At this point I figured that I'd drive the car until I could afford the time to replace the sensor since it continued to run well. Of course, you know what they say about the best laid plans. This evening I channeled Phil Connors when I started the car to go home only to see the CHUCK ENGINE light appear again. Double rats! This time I got out to listen to the engine and exhaust only to hear a very slightly unstable idle. Since I know camshaft sensor faults can cause the engine to run rough or fail to start at all, I took this as a sign that I should bring the car to the garage and swap it for the E46, if for no other reason than to avoid the hassle and expense of a tow should the sensor decide to give up the ghost permanently.

I showed up at the garage some 30 minutes later and found my baby waiting patiently for me after months of slumber. I turned the key and she eagerly fired on the first cylinder. A quick check of the tire pressure using my recently purchased gauge revealed the need to fire up the compressor, but I made quick work of that, transferred my stuff into my new(er) chariot, and headed home. I expect to replace the sensor later this week.

Mileage: 220160, Labor Saved: $80, Parts: $105, Parts Saved: $70

Friday, April 6, 2012

New Cam Sensor Installed, or What DIY Techs Do With Time Off

After many weeks without a day off I decided to take a vacation day today. Of course, "vacation" is relative, and I always have so many projects on the burner (as well as waiting in the wings) that time off always translates into time spent doing work of another type. And today was no different, since I knew I had to replace the cam sensor in the E36 in order to return it to service. While conducting some last minute research on the task I realized that I would indeed have to remove the vanos oil line and that meant having a couple new sealing rings at the ready, so the first task of the day was a trip to the dealer to pick up those parts. I called ahead to check on stock and I was fortunate twice -- first, because they had them in stock, and second, because they put a half dozen in a bag and handed them to me free of charge. Cool, eh?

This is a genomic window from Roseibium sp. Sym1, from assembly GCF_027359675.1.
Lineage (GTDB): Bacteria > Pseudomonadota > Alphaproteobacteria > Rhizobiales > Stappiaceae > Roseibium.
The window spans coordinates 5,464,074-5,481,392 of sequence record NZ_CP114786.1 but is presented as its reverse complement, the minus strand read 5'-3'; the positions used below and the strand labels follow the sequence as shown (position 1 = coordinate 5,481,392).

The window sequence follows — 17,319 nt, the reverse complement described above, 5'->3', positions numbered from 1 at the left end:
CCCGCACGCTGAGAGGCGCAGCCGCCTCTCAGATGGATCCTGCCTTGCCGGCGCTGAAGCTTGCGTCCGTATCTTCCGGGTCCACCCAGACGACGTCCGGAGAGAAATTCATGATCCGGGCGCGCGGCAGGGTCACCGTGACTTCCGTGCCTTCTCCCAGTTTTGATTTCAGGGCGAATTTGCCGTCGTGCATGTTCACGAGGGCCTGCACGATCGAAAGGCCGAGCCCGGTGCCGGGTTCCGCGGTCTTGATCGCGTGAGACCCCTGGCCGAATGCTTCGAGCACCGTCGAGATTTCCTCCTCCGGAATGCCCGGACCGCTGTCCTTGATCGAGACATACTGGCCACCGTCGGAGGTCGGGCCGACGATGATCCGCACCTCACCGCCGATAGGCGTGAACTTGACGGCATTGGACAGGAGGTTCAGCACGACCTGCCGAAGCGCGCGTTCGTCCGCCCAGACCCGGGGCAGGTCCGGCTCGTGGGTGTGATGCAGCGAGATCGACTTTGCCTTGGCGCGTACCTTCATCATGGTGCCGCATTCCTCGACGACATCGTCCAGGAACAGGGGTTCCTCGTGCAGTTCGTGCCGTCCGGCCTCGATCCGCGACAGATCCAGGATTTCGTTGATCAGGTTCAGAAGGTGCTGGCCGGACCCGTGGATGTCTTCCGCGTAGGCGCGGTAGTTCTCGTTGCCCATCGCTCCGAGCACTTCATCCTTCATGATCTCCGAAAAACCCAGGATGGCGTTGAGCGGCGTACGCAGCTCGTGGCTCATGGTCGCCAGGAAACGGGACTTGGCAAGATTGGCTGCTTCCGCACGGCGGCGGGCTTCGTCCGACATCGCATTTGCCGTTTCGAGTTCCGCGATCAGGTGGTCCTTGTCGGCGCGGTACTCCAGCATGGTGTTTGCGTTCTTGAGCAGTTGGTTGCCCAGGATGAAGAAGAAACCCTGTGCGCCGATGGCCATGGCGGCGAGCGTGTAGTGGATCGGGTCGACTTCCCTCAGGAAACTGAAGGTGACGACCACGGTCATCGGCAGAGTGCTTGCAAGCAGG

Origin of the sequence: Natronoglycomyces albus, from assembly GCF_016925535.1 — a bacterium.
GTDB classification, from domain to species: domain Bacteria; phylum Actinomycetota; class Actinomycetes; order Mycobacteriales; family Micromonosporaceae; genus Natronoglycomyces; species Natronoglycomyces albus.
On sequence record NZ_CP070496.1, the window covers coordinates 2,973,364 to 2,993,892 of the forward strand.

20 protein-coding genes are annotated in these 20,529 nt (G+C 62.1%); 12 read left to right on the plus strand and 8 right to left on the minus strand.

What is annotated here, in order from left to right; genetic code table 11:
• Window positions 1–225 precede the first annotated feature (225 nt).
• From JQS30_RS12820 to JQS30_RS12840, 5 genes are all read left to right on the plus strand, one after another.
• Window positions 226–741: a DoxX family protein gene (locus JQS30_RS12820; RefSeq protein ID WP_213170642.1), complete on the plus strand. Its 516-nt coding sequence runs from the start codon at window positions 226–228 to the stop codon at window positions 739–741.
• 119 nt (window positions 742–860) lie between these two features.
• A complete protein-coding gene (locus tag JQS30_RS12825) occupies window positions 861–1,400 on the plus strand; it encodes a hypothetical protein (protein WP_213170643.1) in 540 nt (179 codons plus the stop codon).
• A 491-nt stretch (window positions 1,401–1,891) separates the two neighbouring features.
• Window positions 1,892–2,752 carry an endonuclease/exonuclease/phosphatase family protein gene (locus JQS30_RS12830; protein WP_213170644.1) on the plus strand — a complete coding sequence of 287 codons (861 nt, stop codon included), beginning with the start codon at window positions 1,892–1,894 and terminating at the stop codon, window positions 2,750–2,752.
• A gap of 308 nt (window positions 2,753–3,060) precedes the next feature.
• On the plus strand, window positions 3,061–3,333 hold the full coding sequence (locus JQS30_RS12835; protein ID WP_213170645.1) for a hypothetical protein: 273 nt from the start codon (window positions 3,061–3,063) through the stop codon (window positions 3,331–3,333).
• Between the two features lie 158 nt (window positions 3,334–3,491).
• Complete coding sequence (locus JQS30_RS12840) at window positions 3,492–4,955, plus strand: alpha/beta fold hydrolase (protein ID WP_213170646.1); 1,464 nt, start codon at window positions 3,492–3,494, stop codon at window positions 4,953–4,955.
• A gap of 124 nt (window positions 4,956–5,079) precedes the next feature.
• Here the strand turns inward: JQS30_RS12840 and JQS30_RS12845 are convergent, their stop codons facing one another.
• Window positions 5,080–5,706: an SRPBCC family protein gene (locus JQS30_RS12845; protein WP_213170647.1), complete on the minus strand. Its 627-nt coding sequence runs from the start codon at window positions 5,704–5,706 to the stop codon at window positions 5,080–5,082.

Of course, no trip to the dealer with an ailing car would be complete without a trip down the line of new cars. During my stroll I discovered a beautiful Interlagos Blue 2012 M3. As I walked around the car I contemplated the sad fact that it contains the very last normally-aspirated engine in the M line. While I have never been a fan of the E9x series of BMWs, this particular car looked amazing....right up until I got to the window sticker: $75K including dual clutch gearbox, etc. I'd buy it only as a stripper (with a 6MT) but still they're $65K in that form and that's idiotic. And it's only going to worse from here -- the new F30 3 series is $41K stripped with a 4-banger. My technician has driven it and gave the engine the thumbs up, but turbocharged or not, regardless of the specs, I'm not spending $40K+ on a 4 cylinder car. Congratulations BMW...you're doing a fine job pushing me toward that Cayman S. Keep up the good work.

Back at the garage I took my time and replaced the cam sensor in a bit over an hour. As expected I had to pull the airbox, alternator duct, oil filter, vanos oil hose, and the vanos solenoid to provide clearance to remove the sensor. Incidentally, details on how to remove the airbox, alternator duct, and oil filter may be found in my Alternator and Oil Service DIYs. Once those parts were removed I placed a clean towel over the alternator, oil filter housing and belts just to be sure that if oil did leak at any point in the process it would not make a mess on the engine or worse, contaminate the belts. A 19mm box end wrench allowed me quickly remove the hollow bolt retaining the vanos oil hose, and perhaps because I put the car to bed several days ago only a few drops of oil came out of the hose as I removed it from the fitting.